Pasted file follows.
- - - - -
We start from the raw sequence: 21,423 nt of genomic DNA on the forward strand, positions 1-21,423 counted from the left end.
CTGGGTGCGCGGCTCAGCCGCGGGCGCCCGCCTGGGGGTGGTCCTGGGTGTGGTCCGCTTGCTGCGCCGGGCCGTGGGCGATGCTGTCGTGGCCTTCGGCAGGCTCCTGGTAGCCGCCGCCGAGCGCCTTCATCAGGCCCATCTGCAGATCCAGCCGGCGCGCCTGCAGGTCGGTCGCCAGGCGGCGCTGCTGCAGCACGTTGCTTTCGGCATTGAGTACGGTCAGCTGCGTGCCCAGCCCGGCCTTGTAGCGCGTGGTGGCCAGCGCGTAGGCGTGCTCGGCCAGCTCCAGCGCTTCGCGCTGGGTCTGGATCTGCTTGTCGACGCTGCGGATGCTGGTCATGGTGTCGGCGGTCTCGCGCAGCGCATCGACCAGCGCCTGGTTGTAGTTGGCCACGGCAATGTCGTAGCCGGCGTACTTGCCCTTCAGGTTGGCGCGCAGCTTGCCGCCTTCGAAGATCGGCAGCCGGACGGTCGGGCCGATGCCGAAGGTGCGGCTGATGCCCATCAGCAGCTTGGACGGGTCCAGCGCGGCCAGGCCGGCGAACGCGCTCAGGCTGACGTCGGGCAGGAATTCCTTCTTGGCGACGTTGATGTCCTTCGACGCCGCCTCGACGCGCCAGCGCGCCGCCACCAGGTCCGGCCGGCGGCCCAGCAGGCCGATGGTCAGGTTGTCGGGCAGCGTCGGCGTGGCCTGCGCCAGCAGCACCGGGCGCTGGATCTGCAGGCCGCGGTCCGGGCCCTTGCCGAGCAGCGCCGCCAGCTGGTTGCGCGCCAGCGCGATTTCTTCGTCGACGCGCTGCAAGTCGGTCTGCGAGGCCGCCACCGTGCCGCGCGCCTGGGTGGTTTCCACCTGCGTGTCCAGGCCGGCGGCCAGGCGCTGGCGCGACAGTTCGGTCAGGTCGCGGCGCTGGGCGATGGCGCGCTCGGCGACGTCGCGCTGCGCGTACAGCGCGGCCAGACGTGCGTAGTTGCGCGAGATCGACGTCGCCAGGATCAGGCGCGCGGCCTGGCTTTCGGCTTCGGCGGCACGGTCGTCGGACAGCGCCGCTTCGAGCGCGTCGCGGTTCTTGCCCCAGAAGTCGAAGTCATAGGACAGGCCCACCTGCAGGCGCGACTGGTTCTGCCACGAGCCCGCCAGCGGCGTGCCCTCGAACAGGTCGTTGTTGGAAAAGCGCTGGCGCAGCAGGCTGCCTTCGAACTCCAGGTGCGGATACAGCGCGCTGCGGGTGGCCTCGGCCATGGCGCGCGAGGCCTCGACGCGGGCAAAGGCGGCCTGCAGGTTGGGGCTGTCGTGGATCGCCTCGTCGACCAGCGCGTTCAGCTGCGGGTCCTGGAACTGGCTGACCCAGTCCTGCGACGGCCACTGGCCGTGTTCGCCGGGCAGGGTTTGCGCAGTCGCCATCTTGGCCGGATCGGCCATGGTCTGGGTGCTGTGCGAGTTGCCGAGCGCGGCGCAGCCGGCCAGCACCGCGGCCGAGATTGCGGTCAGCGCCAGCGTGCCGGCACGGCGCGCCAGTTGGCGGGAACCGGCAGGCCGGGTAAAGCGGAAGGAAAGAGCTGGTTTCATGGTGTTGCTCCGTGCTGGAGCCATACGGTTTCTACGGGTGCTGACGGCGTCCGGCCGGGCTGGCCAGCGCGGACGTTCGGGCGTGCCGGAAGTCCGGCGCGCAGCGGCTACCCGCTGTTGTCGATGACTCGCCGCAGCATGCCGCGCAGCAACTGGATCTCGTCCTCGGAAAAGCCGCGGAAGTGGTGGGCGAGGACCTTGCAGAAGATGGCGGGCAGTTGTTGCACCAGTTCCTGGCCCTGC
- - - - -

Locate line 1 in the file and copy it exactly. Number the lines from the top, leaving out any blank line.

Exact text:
We start from the raw sequence: 21,423 nt of genomic DNA on the forward strand, positions 1-21,423 counted from the left end.